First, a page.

Remote Work Brings New Opportunities for Innovation and Connection at GVP

Since the pandemic began, many employees across the country have found themselves on their couches on Zoom, attending the meetings they once had in conference rooms. Pre-pandemic, only about 3% of American employees worked from home more than half the time. Now, recent polls suggest that up to nearly two-thirds of Americans have transitioned to working remotely in the last several months.

The team at Global Village Project is no exception. After sending our students home from their last full school day on-site on March 17th, GVP staff also switched to a fully remote work model. For an organization that runs on constant collaboration and teamwork, with a highly-integrated internal structure, adapting to a fully distributed workplace has required ingenuity, flexibility, and a deep commitment to the relationships that lie at the core of our school community and culture.

Like many employees newly working from home during the pandemic, GVP team members have faced challenges from being physically isolated from peers since our transition, including the lack of face-to-face interaction and loss of the close, energizing atmosphere that comes from being at GVP with our students and volunteers. However, GVP staff have also used this period as an opportunity to build new structures, experiment, and innovate. Just as the teaching staff at GVP has adopted new tools for remote learning, the administrative staff dove into new tools and practices for communication and collaboration A key development to emerge from this period has been a new interdisciplinary working group model that transcends traditional team boundaries at GVP. Academic coordinators, development team members, and operations and management staff have joined to form new collaborative groups that target specific organizational priorities. The Engagement Initiative, for instance, was formed in late March to provide a designated space for our efforts to engage stakeholders across the GVP community during these remote times.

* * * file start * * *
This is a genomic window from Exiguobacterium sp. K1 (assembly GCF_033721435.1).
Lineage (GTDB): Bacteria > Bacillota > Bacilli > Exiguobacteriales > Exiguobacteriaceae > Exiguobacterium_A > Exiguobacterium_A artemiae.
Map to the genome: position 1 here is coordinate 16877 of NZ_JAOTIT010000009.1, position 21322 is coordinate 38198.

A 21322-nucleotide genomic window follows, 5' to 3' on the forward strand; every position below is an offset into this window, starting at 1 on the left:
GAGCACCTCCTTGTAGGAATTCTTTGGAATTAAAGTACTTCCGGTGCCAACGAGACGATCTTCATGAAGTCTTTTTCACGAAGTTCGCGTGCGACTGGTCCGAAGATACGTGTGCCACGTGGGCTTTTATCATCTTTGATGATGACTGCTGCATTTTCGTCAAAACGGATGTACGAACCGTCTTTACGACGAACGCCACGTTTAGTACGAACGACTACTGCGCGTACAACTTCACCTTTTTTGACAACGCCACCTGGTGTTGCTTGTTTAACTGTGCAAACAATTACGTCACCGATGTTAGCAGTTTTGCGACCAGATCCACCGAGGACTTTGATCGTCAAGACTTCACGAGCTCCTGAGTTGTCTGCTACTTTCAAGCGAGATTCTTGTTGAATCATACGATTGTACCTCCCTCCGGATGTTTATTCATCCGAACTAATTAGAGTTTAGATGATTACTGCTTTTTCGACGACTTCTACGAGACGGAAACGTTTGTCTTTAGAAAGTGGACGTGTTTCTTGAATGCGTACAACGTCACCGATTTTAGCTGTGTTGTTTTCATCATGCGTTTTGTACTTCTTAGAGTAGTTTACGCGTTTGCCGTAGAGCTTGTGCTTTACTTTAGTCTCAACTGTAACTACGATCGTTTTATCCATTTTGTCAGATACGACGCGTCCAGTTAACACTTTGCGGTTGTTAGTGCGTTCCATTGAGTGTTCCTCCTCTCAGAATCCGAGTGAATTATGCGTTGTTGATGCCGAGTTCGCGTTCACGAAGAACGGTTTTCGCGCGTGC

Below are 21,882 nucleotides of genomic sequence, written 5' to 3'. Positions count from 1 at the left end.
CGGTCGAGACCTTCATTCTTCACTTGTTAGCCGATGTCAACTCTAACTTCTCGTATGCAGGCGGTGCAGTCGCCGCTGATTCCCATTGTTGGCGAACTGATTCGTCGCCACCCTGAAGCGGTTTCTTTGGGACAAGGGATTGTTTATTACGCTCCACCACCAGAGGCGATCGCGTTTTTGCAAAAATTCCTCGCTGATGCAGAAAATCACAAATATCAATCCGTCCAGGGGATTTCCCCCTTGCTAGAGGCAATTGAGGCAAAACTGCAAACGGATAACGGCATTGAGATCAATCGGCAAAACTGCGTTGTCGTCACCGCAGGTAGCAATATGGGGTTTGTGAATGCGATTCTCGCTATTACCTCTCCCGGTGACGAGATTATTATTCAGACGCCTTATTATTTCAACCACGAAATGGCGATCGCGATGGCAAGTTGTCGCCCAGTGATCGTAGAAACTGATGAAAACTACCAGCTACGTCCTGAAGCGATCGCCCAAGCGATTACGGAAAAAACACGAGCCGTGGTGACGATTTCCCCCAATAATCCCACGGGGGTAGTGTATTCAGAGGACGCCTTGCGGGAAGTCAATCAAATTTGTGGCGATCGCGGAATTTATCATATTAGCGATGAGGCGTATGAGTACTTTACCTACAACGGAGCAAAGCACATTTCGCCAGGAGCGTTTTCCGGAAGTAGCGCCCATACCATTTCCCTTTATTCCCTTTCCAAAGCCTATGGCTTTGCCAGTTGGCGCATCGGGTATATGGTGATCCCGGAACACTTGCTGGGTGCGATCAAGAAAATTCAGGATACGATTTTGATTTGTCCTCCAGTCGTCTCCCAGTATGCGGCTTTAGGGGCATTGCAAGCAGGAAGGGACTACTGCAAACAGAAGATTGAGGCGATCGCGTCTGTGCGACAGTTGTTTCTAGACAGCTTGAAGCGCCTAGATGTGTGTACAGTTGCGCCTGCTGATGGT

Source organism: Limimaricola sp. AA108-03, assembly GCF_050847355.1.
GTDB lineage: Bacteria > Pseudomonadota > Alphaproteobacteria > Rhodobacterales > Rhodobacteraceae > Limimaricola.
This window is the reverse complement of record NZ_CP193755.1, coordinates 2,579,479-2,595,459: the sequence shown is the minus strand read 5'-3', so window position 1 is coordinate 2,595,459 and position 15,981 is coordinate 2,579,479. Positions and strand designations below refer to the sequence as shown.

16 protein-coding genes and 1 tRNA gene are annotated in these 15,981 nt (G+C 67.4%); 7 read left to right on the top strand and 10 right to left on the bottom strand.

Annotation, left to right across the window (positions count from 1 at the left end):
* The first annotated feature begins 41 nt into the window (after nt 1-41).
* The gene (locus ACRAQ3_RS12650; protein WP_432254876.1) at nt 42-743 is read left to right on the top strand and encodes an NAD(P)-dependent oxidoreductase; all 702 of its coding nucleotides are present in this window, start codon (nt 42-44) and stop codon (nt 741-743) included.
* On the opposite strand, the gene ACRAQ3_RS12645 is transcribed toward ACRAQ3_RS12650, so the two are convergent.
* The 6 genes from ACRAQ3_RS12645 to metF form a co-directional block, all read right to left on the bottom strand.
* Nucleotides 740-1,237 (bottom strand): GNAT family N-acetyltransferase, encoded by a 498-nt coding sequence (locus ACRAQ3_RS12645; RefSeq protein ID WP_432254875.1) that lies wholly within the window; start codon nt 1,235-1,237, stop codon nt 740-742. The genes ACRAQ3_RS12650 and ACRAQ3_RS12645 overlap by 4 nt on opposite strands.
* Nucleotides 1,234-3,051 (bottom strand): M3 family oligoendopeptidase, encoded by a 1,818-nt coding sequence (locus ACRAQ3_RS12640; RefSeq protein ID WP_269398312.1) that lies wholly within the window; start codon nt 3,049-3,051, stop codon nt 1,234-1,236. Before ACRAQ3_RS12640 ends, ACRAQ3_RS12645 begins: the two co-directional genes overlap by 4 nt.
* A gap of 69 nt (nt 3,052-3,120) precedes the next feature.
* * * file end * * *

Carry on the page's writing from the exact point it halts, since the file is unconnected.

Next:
One example of a major success that would not have been possible without changes to our team members’ flexibility and creativity was our May 1st Virtual Community Tea. In lieu of being able to host our last planned Authors’ Tea of the year, a gathering that ordinarily would have brought over a hundred people together on-site, the Engagement Initiative created a new virtual experience for our first-ever live stream on Facebook. Nearly 70 participants watched from their homes and over 600 users clicked in to view the video as we broadcast a live Q & A with Dr. Cassie, shared songs and monologues recorded by students, and enjoyed live music from Ms. Elise. Other remote experiences that have offered new ways of bringing our community together during this time include Elise Witt’s House Concert in May, the new ongoing DEI Book Club, the development of a virtual tour of GVP’s campus, and more. Plus, the 2020 Welcome Walk will be going virtual this year - more details to come soon!

All in all, the GVP team has worked hard to pivot creatively and effectively during this time so as not to lose the collaboration and connection that defines our work, impact, and community. We will continue working remotely until it is safe to return on site, and until then, we look forward to many more opportunities for virtual engagement from our homes - which may be attended, occasionally, in our pajamas.